Earlier in the week a young girl came in with a Erika typewriter for repair. It was a more recent vintage, not as well made as the older ones. All the original packing material was still on the machine but it was still pretty beat up. After checking out the machine, she saw the Russian Royal Standard  typewriter from last weeks post. I just finished reconditioning it and the customer hadn't picked it up yet. She remarked that she would love a Russian keyboard machine for her friends. I said that this one was sold and I very rarely see them. So two days later, someone walks into the shop and gives me a Russian Underwood 21 saying if I can use it great. It never ceases to amaze me how these things work out. You always get what you need.
     Thanks for checking it out. Everyone have a great week.

Saturday, January 15, 2011

Foreign Language Typewriters

Two youngsters will learn to type on this.

      I get of lots foreign language typewriters in the shop. I think mostly because of the area I live in. People come to Boston from all over the world to go to school, seek the best medical care, work or raise a family. Lots of families have a typewriter from their home country. I mention it this week because I sold a Russian keyboard Royal typewriter. It got me thinking about all the wonderful and strange foreign machines that have come through here over the years. I even have two machines in the store right now that I don't know what language they are! One is a Olympia SM 2 that I was told was a Polish language keyboard but last year someone who was Polish said it was not.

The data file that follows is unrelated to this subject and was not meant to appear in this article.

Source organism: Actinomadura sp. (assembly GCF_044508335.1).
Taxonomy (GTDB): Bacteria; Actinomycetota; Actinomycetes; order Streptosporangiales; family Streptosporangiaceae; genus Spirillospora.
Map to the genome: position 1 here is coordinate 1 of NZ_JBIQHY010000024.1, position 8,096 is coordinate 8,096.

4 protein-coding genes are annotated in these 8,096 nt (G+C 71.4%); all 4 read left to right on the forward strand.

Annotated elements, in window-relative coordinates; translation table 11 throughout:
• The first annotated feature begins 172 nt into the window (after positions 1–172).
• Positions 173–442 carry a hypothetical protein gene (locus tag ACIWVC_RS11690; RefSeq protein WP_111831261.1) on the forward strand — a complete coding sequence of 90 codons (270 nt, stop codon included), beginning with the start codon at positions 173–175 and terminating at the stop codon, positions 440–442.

The man who bought the Russian Royal on Thursday didn't come in looking for it. He brought in a IBM Selectric 2 for repair. We got talking for a while and he said he had adopted two children from Russia and explained the difficult process. I happened to mention that I have a Russian machine in the shop. He looked at it and smiled and asked how much is it? He thought that it would be a good tool to help his kids learn their native language. While he was at it, he became smitten with a green Olympia SM3 in Congress Pica type and bought that one too. We ended up having a long chat after we concluded our business and found out we each like to read. He says he just started reading something interesting and went out to his car to get it. He gave it to me and said he'd pick it when he came back for his IBM repair. I said I have something here you might like and and gave him my copy of The Iron Whim. So, I took in a repair, sold two machines, made a new friend and started a book club. Have I mentioned how much I like my job. By the way, The Iron Whim is a interesting read. It came out a couple of years ago and was well reviewed. It's not a book about the history of typewriters but about the history of typewriting and how typewriting changed the course of history in this country.

a hebrew Remington